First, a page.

“It’s something that we train our team on … to empathize with the consumer and to make sure the consumer understands that you understand that they’re upset,” Krajicek says. “One of the biggest reasons why a consumer will go off the handle and lose their temper is that they don’t feel heard.”
So follows perhaps the most important nugget of actionable advice: Prepare for a little anger from the customer and have a strategy to handle it.
“If you’ve got someone yelling, they almost certainly don’t feel heard,” Krajicek says. “The way you make them feel heard is to make sure they know you understand the specific logic and content of why they’re angry, and the emotions they’re feeling and reflect that back at them. Their tendency to want to push harder and harder diminishes pretty significantly and you can get back to having a rational conversation with a much better outcome.”
Once you’ve heard the consumer out, make it right—and right away. A quick solution in order here: Nobody wants to be put on hold or shunted into an office waiting for a manager.
“Employee empowerment means giving the front line or customer service agents a little power to make a decision and take action,” says Chris Smith, national strategy practice lead at Grant Thornton. “That’s sort of anti-historical culture of this industry, to empower, to be able to make quick decisions to save a customer from churning.”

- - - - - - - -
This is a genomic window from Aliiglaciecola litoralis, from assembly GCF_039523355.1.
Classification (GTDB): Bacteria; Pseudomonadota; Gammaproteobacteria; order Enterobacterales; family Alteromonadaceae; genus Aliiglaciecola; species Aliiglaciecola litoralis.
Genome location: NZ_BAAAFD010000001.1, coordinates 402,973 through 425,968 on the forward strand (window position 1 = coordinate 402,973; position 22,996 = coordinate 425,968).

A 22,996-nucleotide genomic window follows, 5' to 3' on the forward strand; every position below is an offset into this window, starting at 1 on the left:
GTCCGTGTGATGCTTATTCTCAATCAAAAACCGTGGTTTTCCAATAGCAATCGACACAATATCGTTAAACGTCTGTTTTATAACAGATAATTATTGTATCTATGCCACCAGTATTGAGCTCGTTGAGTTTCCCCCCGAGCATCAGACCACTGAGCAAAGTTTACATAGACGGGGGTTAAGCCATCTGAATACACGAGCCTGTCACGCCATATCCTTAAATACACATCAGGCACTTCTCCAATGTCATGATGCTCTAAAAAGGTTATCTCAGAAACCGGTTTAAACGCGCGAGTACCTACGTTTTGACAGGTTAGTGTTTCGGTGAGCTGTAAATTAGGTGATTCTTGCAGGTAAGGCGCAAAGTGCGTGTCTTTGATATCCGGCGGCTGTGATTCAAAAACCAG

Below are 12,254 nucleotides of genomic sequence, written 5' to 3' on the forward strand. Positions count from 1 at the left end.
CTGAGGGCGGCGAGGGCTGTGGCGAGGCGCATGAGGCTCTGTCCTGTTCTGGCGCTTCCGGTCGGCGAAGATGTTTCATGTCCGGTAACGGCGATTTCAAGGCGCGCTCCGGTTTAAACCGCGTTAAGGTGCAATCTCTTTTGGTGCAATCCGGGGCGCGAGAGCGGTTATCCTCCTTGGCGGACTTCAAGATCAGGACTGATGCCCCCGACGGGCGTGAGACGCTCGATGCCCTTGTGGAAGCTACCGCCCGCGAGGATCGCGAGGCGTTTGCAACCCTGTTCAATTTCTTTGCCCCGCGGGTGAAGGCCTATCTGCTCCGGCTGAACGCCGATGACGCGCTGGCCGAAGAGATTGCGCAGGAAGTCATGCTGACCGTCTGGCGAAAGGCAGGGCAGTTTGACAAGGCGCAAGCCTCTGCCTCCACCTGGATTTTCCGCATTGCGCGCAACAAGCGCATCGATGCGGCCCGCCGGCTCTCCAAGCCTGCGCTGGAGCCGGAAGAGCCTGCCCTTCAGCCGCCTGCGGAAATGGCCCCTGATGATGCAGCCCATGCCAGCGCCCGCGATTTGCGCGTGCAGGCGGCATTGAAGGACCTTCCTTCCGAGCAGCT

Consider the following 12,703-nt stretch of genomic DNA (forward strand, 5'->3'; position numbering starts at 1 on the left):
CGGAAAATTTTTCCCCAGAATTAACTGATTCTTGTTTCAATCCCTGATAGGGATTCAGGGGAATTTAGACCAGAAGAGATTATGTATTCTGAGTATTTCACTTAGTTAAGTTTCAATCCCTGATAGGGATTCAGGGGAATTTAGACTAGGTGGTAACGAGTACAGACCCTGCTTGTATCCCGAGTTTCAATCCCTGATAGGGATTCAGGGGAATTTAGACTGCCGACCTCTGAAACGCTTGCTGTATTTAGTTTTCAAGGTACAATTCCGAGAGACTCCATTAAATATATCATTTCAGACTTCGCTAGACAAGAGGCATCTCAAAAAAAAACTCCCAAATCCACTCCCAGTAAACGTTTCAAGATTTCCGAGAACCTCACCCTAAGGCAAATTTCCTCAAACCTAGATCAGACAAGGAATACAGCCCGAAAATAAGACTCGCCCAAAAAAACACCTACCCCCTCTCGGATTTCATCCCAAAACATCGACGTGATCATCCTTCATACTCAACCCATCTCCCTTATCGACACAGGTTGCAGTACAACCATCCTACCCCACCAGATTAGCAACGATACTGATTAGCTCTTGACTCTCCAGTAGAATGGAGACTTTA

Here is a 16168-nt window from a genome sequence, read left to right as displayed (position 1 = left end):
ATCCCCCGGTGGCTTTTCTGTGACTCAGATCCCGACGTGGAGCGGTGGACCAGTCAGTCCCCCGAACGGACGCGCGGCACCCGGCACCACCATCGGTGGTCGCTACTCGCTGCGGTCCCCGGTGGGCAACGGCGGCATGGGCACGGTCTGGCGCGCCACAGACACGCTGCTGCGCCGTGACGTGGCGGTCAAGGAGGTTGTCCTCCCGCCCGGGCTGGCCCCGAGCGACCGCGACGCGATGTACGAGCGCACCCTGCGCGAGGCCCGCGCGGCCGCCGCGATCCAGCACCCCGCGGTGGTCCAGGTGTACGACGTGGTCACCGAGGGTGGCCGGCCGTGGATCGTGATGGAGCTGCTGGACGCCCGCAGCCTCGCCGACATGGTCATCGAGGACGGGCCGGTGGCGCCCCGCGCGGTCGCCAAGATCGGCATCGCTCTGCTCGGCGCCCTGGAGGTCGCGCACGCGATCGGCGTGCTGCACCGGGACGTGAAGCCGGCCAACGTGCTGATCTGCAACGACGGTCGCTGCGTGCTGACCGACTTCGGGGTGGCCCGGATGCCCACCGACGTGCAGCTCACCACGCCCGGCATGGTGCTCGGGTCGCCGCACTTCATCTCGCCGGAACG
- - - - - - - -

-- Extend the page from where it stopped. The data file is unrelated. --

Greg McBride, senior vice present and chief financial analyst at Bankrate, says banks need to “think like a retailer” when trying to prevent an unhappy customer from leaving. “The consumer who is not feeling valued and appreciated needs prompt attention from someone in a position of decision-making authority who can make things right,” he says. “It may sound silly but things like a gift basket or something similar, just as a mea culpa on the bank’s part, can go a long way.”